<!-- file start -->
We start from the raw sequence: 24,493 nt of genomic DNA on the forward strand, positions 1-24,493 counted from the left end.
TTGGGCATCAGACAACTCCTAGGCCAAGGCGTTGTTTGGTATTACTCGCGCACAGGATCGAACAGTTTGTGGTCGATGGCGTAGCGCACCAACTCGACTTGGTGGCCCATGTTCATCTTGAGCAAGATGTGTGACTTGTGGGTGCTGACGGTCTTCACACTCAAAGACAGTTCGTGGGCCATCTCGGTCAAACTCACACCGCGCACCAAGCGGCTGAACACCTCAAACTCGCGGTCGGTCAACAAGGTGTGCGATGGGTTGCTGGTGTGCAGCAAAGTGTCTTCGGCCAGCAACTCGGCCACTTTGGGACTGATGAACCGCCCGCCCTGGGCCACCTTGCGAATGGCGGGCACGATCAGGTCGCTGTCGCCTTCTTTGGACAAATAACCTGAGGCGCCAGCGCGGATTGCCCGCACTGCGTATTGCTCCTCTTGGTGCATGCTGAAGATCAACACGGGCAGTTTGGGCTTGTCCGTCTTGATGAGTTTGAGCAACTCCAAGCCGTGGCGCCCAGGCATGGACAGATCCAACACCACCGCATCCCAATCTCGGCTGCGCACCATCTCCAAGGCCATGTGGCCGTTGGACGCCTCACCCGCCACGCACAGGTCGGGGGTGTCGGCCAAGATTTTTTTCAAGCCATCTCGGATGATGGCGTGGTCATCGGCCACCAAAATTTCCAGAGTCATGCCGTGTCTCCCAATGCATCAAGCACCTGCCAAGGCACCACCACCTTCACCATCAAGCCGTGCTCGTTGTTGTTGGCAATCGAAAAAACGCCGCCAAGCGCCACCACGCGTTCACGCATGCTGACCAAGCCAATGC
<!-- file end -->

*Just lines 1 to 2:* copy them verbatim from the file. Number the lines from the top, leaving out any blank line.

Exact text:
We start from the raw sequence: 24,493 nt of genomic DNA on the forward strand, positions 1-24,493 counted from the left end.
TTGGGCATCAGACAACTCCTAGGCCAAGGCGTTGTTTGGTATTACTCGCGCACAGGATCGAACAGTTTGTGGTCGATGGCGTAGCGCACCAACTCGACTTGGTGGCCCATGTTCATCTTGAGCAAGATGTGTGACTTGTGGGTGCTGACGGTCTTCACACTCAAAGACAGTTCGTGGGCCATCTCGGTCAAACTCACACCGCGCACCAAGCGGCTGAACACCTCAAACTCGCGGTCGGTCAACAAGGTGTGCGATGGGTTGCTGGTGTGCAGCAAAGTGTCTTCGGCCAGCAACTCGGCCACTTTGGGACTGATGAACCGCCCGCCCTGGGCCACCTTGCGAATGGCGGGCACGATCAGGTCGCTGTCGCCTTCTTTGGACAAATAACCTGAGGCGCCAGCGCGGATTGCCCGCACTGCGTATTGCTCCTCTTGGTGCATGCTGAAGATCAACACGGGCAGTTTGGGCTTGTCCGTCTTGATGAGTTTGAGCAACTCCAAGCCGTGGCGCCCAGGCATGGACAGATCCAACACCACCGCATCCCAATCTCGGCTGCGCACCATCTCCAAGGCCATGTGGCCGTTGGACGCCTCACCCGCCACGCACAGGTCGGGGGTGTCGGCCAAGATTTTTTTCAAGCCATCTCGGATGATGGCGTGGTCATCGGCCACCAAAATTTCCAGAGTCATGCCGTGTCTCCCAATGCATCAAGCACCTGCCAAGGCACCACCACCTTCACCATCAAGCCGTGCTCGTTGTTGTTGGCAATCGAAAAAACGCCGCCAAGCGCCACCACGCGTTCACGCATGCTGACCAAGCCAATGC